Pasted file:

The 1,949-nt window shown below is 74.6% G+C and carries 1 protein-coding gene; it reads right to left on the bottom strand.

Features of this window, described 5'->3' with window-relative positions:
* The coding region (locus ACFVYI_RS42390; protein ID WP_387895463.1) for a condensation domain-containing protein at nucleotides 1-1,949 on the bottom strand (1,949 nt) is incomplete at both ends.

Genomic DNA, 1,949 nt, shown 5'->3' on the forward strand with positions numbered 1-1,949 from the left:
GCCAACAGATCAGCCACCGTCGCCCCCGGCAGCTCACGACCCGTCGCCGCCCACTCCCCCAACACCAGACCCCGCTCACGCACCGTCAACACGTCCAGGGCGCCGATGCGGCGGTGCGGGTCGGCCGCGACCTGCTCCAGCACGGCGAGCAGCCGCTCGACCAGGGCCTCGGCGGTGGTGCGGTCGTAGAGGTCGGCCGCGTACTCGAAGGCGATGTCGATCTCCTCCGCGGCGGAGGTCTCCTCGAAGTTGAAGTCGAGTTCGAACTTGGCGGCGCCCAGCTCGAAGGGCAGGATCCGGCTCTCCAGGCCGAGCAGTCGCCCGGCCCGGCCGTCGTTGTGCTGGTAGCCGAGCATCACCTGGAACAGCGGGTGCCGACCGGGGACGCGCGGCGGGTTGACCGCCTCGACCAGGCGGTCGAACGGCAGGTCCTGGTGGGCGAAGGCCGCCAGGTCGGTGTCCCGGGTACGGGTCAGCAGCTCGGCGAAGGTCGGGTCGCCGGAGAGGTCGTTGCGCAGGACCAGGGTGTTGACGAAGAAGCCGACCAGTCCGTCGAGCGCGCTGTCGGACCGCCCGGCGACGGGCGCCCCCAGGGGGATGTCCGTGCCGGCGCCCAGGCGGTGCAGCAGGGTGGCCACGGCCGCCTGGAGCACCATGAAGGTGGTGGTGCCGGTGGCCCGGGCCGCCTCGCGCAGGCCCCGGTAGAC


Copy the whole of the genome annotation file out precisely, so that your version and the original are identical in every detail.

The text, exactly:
The 1,949-nt window shown below is 74.6% G+C and carries 1 protein-coding gene; it reads right to left on the bottom strand.

Features of this window, described 5'->3' with window-relative positions:
* The coding region (locus ACFVYI_RS42390; protein ID WP_387895463.1) for a condensation domain-containing protein at nucleotides 1-1,949 on the bottom strand (1,949 nt) is incomplete at both ends.

Genomic DNA, 1,949 nt, shown 5'->3' on the forward strand with positions numbered 1-1,949 from the left:
GCCAACAGATCAGCCACCGTCGCCCCCGGCAGCTCACGACCCGTCGCCGCCCACTCCCCCAACACCAGACCCCGCTCACGCACCGTCAACACGTCCAGGGCGCCGATGCGGCGGTGCGGGTCGGCCGCGACCTGCTCCAGCACGGCGAGCAGCCGCTCGACCAGGGCCTCGGCGGTGGTGCGGTCGTAGAGGTCGGCCGCGTACTCGAAGGCGATGTCGATCTCCTCCGCGGCGGAGGTCTCCTCGAAGTTGAAGTCGAGTTCGAACTTGGCGGCGCCCAGCTCGAAGGGCAGGATCCGGCTCTCCAGGCCGAGCAGTCGCCCGGCCCGGCCGTCGTTGTGCTGGTAGCCGAGCATCACCTGGAACAGCGGGTGCCGACCGGGGACGCGCGGCGGGTTGACCGCCTCGACCAGGCGGTCGAACGGCAGGTCCTGGTGGGCGAAGGCCGCCAGGTCGGTGTCCCGGGTACGGGTCAGCAGCTCGGCGAAGGTCGGGTCGCCGGAGAGGTCGTTGCGCAGGACCAGGGTGTTGACGAAGAAGCCGACCAGTCCGTCGAGCGCGCTGTCGGACCGCCCGGCGACGGGCGCCCCCAGGGGGATGTCCGTGCCGGCGCCCAGGCGGTGCAGCAGGGTGGCCACGGCCGCCTGGAGCACCATGAAGGTGGTGGTGCCGGTGGCCCGGGCCGCCTCGCGCAGGCCCCGGTAGAC